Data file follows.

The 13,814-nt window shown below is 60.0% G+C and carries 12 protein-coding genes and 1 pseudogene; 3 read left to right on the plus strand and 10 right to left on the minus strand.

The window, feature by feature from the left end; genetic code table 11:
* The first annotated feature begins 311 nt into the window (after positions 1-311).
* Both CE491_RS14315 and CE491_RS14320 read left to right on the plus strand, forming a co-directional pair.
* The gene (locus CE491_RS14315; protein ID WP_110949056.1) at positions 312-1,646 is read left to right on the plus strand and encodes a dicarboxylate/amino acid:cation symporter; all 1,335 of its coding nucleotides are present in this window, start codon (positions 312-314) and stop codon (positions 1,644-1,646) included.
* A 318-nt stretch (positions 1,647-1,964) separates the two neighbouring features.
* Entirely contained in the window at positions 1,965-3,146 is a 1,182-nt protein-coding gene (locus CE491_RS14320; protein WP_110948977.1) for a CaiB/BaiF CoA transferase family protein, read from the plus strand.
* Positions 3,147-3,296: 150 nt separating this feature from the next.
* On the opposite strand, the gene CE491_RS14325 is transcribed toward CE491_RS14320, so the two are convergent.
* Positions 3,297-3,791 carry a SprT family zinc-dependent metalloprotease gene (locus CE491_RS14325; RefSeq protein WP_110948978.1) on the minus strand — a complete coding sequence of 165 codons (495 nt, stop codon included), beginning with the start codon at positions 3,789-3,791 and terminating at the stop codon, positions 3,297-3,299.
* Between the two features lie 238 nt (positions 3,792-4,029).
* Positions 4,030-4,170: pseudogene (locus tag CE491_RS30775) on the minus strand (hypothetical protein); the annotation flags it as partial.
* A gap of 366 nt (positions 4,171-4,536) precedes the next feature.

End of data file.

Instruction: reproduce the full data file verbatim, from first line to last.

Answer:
The 13,814-nt window shown below is 60.0% G+C and carries 12 protein-coding genes and 1 pseudogene; 3 read left to right on the plus strand and 10 right to left on the minus strand.

The window, feature by feature from the left end; genetic code table 11:
* The first annotated feature begins 311 nt into the window (after positions 1-311).
* Both CE491_RS14315 and CE491_RS14320 read left to right on the plus strand, forming a co-directional pair.
* The gene (locus CE491_RS14315; protein ID WP_110949056.1) at positions 312-1,646 is read left to right on the plus strand and encodes a dicarboxylate/amino acid:cation symporter; all 1,335 of its coding nucleotides are present in this window, start codon (positions 312-314) and stop codon (positions 1,644-1,646) included.
* A 318-nt stretch (positions 1,647-1,964) separates the two neighbouring features.
* Entirely contained in the window at positions 1,965-3,146 is a 1,182-nt protein-coding gene (locus CE491_RS14320; protein WP_110948977.1) for a CaiB/BaiF CoA transferase family protein, read from the plus strand.
* Positions 3,147-3,296: 150 nt separating this feature from the next.
* On the opposite strand, the gene CE491_RS14325 is transcribed toward CE491_RS14320, so the two are convergent.
* Positions 3,297-3,791 carry a SprT family zinc-dependent metalloprotease gene (locus CE491_RS14325; RefSeq protein WP_110948978.1) on the minus strand — a complete coding sequence of 165 codons (495 nt, stop codon included), beginning with the start codon at positions 3,789-3,791 and terminating at the stop codon, positions 3,297-3,299.
* Between the two features lie 238 nt (positions 3,792-4,029).
* Positions 4,030-4,170: pseudogene (locus tag CE491_RS30775) on the minus strand (hypothetical protein); the annotation flags it as partial.
* A gap of 366 nt (positions 4,171-4,536) precedes the next feature.